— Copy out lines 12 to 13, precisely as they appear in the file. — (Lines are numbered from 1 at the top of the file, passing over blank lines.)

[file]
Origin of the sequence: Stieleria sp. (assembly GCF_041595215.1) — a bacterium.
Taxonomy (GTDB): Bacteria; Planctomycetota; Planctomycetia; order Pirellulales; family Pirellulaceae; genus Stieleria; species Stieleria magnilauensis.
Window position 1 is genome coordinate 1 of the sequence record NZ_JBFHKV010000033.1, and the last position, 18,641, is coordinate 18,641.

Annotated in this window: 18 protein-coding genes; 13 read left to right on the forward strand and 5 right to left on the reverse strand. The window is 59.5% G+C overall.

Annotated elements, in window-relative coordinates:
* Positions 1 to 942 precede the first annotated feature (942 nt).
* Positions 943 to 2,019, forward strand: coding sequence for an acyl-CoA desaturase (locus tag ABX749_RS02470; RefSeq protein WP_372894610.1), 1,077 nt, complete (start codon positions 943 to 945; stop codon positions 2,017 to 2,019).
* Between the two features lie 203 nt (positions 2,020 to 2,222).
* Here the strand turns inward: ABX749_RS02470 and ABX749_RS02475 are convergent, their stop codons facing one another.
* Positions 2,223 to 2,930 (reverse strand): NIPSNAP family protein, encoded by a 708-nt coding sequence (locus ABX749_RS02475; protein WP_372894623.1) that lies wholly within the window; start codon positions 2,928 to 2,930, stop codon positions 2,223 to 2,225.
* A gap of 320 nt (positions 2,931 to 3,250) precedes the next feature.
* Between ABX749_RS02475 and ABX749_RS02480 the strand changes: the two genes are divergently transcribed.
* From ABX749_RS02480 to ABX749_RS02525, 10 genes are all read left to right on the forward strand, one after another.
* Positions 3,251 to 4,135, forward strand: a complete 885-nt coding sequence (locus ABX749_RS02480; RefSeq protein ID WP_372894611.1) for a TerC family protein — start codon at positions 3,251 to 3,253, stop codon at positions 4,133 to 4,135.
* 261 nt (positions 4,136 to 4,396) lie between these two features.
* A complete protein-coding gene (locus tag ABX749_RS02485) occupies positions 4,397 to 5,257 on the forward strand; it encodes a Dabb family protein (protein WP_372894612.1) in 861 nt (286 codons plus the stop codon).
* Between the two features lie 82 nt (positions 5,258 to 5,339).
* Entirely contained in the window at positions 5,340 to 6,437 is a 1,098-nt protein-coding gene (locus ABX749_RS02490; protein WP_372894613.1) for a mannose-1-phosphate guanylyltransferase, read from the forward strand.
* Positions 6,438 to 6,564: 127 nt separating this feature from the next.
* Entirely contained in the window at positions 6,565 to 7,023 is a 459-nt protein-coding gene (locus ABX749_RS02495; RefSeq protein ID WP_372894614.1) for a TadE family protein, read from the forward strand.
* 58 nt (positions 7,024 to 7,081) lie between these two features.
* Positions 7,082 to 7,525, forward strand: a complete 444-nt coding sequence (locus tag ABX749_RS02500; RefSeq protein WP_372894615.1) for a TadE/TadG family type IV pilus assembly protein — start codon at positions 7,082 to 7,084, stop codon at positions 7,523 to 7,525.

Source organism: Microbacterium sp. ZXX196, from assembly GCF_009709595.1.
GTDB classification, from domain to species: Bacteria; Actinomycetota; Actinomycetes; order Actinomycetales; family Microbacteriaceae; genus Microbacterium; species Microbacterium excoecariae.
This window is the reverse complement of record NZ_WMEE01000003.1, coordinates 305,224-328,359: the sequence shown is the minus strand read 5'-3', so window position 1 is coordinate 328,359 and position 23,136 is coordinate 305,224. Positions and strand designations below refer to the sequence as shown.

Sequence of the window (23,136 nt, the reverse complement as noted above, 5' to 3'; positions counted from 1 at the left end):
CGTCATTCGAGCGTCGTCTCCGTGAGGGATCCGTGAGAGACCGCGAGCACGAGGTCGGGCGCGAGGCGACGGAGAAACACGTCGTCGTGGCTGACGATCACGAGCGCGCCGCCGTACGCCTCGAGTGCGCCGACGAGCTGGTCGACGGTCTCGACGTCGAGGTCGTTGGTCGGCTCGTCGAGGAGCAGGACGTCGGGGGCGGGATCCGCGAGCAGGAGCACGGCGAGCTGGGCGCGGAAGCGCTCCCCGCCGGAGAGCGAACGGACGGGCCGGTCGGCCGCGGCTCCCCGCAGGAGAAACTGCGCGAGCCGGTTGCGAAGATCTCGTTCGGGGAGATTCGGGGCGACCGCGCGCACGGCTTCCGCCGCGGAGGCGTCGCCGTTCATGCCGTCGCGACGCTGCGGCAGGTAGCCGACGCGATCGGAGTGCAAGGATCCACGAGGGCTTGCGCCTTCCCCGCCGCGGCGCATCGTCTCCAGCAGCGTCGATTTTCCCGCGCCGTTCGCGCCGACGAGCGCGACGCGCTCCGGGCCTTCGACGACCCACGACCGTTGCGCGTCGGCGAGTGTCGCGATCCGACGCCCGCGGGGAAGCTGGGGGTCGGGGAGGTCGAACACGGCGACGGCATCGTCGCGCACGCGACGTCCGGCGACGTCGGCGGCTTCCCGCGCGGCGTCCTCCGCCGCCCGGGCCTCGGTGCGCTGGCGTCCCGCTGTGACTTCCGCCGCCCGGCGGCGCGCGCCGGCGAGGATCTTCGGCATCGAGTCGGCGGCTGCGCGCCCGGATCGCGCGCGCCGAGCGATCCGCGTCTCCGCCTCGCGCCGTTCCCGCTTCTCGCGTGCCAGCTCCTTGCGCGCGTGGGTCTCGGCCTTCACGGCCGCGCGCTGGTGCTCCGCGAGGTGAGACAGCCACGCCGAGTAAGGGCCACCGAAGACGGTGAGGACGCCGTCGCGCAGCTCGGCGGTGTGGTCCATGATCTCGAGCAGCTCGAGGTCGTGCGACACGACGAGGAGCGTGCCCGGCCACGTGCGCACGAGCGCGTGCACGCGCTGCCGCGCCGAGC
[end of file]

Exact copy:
* Between ABX749_RS02475 and ABX749_RS02480 the strand changes: the two genes are divergently transcribed.
* From ABX749_RS02480 to ABX749_RS02525, 10 genes are all read left to right on the forward strand, one after another.